It was originally conceived as a one-off event with the audience mostly consisting of friends and family. But ten years down the line, the “Pop-Up Magazine is an international phenomenon that is on track to fill 45,000 seats for 10 shows in seven US cities and Toronto in 2019.”
The tickets to Pop-Up Magazine’s events range from $45 to $65 with sponsorships generating additional revenue, according to the FIPP report. Revenue figures were not shared.
Pop-Up Magazine is a live, or rather living, embodiment of the structure and content you’d find in a magazine—performed in front of more than a thousand audience members on a given night across the country. In simpler terms, it’s an event—something all magazine publishers have been doing for quite a while now—but married with the fundamental component of any good magazine—storytelling. Thus, it took two things that already existed and created something entirely new, and innovative.Caysey Welton, Content Director at Folio
The events have storytellers working across different mediums coming together to deliver feature magazine styles stories on stage. They include audio journalists, photographers, videographers, musicians, poets and others collaborating to create an audio-visual experience on stage.
The format of the events follows that of a magazine with short lighter pieces opening the show followed by long deep dive features. There are 10-12 stories in each show. They are delivered via multimedia on a giant screen with the performers/journalists telling the story in front. They also include interactive interludes depending upon the nature of the piece.
An interesting point to note, which is also encouraging for publishers planning to get into the events business, is that the show has been created in-house. According to Edwards, unlike many other magazine events, Pop-Up Magazine wasn’t developed with the help of marketers and event planners—the event was mostly put together by the editorial team.
He told Folio, “We didn’t have production experience for the stage, but we did know how to make a magazine. We reached out to journalists and invited them to pitch us their ideas.
“We wanted the ideas first and then we figured out the production product. The process and final product isn’t that much different than a general interest magazine.”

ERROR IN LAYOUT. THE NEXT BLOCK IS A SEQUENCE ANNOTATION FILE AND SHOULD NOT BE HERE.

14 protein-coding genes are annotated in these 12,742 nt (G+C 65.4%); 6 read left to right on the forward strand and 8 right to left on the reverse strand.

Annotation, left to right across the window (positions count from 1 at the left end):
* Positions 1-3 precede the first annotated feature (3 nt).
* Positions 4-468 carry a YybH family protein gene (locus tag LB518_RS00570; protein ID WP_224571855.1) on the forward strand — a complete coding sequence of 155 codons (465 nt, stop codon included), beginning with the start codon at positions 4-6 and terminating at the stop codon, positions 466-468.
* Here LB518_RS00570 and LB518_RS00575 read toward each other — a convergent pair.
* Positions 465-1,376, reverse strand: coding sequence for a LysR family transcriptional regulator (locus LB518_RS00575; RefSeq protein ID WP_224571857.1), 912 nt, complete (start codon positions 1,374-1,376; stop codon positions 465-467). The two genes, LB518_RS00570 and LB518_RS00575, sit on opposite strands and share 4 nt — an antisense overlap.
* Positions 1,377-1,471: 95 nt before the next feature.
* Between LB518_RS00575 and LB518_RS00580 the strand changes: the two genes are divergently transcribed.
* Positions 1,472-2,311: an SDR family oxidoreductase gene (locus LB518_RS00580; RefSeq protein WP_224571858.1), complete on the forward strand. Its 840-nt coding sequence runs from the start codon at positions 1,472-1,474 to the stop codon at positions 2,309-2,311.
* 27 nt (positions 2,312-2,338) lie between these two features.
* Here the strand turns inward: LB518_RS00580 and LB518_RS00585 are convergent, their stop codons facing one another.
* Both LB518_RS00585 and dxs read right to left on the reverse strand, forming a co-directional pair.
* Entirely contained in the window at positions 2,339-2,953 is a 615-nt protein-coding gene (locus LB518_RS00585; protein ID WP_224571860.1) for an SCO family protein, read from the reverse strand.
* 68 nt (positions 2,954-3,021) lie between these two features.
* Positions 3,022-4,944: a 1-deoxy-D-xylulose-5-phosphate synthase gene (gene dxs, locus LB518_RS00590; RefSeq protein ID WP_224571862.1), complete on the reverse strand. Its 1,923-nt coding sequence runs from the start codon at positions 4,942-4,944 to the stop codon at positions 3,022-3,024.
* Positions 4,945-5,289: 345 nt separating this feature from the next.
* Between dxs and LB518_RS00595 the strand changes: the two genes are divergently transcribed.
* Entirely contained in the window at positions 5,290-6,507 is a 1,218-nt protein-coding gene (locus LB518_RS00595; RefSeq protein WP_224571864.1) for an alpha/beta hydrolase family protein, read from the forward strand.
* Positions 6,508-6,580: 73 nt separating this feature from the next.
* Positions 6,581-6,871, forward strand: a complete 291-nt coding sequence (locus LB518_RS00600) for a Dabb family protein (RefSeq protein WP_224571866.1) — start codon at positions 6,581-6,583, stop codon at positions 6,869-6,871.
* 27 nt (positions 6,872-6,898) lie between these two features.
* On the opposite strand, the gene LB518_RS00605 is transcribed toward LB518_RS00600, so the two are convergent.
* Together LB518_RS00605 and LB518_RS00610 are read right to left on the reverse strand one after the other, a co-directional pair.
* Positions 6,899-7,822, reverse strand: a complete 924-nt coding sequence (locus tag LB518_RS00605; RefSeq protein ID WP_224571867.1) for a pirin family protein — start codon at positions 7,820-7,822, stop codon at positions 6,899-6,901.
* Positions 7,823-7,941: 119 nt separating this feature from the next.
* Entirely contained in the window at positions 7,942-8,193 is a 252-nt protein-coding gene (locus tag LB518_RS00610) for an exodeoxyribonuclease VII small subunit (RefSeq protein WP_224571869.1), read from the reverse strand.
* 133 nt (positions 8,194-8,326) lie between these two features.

Here’s a promo for Pop-Up Magazine’s upcoming spring tour featuring a teaser of the experience:
Deepening relationships through community building
At The New York Times, the concept of events has been given a fresh perspective—the publisher organizes tours around the world based on content from its travel section. The tours are priced from $75 onwards and focus on local themes such as history, art, food, etc.
Talking about the experience participants could expect, Victoria Hanson, Director of Times Journey said, “In Marrakech, travelers will get to go into a family’s home and have lunch. In Tokyo, they’ll be interacting with humanoid robots. In Philadelphia, they’ll be stepping behind the grill to learn how to make a Philly cheesesteak.”
The service was launched in 2013 with educational cruises and went on to expand into regional tours. The objective was to deepen relationship with readers, according to The Times’ Senior VP of Audience and Brand, David Rubin.
He told WWD, “We’ve seen considerable growth in our subscription base in the last couple of years and a lot of that is being driven by younger readers.”
It became really apparent that we should have a travel product for their preferences…and we know we have a huge following with our travel features like ’36 Hours’, so it made a lot of sense to take that and create these city tours.David Rubin, VP of Audience and Brand, The New York Times
He added that these tours were experiential events that allowed the Times to connect with its readers via multiple touch points and aid in community building. “With The Times, if you go back far enough to where we’re largely regional and largely print, seeing everybody with the newspaper was a community-building thing.
“So how we re-create that community is certainly something we talk about and while this is not at the same scale as the newspaper, of course, these are the kinds of things we can do,” commented Rubin.
Experience is the key factor driving events. Hearst’s events agency, Hearst Live, organized 100 events last year for 1.3 million people generating revenue from ticket sales and sponsorships.
The publisher’s Global Vice President, Duncan Chater said at the 2018 Digiday Publishing Summit Europe, “Experiential is critical in marketing today. Many millennials would rather spend money on experiences over products.”